Maersk Line container ships at North port terminal in Bremerhaven
The European Commission on Wednesday placed Germany under scrutiny for its international trade surplus, seen as an obstacle to recovery across the rest Europe.
"The issue is whether Germany ? could do more to help rebalance
the European economy," Commission President Jose Manuel Barroso said after placing 15 other countries under scrutiny for failing to meet EU economic targets.
Barroso was speaking as the Commission also ordered "decisive policy action" from deficit-struggler France, Italy and Hungary.
Between now and May, the Commission using new powers is to scrutinise the economic programmes of the 16 countries to ensure that they are in line with overall coherent economic management of the eurozone and European Union economies.
The head of the EU executive said the focus also had to include countries with surpluses considered excessive, after years of concentrated efforts to organise bailouts and drive down public deficits.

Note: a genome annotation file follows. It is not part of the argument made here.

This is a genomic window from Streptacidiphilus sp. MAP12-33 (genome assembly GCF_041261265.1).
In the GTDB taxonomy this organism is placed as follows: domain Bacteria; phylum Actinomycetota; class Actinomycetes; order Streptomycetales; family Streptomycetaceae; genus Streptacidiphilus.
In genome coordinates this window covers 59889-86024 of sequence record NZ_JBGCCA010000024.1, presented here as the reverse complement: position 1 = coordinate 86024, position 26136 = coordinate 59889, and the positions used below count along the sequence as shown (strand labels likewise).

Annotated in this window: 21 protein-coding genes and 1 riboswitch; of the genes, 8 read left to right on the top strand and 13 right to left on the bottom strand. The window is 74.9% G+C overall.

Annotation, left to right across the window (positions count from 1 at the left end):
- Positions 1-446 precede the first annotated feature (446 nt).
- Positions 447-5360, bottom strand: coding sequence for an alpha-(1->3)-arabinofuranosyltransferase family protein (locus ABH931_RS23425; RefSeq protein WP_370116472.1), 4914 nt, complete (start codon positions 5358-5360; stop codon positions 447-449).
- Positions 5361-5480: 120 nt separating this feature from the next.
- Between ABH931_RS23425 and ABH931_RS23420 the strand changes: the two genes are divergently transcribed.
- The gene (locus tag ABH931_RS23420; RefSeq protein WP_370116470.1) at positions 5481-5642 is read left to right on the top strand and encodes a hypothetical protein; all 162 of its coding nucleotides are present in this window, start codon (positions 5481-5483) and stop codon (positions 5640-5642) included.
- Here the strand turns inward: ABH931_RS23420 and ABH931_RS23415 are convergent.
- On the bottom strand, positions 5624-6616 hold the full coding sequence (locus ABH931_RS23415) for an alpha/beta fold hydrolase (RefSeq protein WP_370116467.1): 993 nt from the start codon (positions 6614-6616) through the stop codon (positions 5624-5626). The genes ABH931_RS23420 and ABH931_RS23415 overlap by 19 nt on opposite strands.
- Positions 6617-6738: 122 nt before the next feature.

"This is not about the EU running economies in place of national governments," Barroso said.
It is about "ensuring that what is good for individual states is good also for the EU," he stressed, opening a new phase of what he called "bolder" cross-border economic policy-making.
"Let's be clear on this, we are not criticising Germany's ... success in global markets," added EU Economic Affairs and Euro Commissioner Olli Rehn.
He said data had shown that "Germans are constantly investing a large part of their savings abroad," and asked "whether this is deficient even from a German perspective."
Low-tax, banking-rich Luxembourg's economy and new EU entrant Croatia, suffering from unemployment on a par with debt crisis-battered Greece and Spain, were other new additions to the list of countries placed under close EU monitoring.
As well as the "persistent concerns" over France, Italy and Hungary's performance in areas ranging from debt to pensions planning, Brussels is eager to see progress in two countries already identified as labouring under "excessive" imbalances last year.
Spain, which is nearing completion of its banking bailout, and Slovenia, still the subject of fears it will need a eurozone financial rescue, can expect concrete answers in the spring.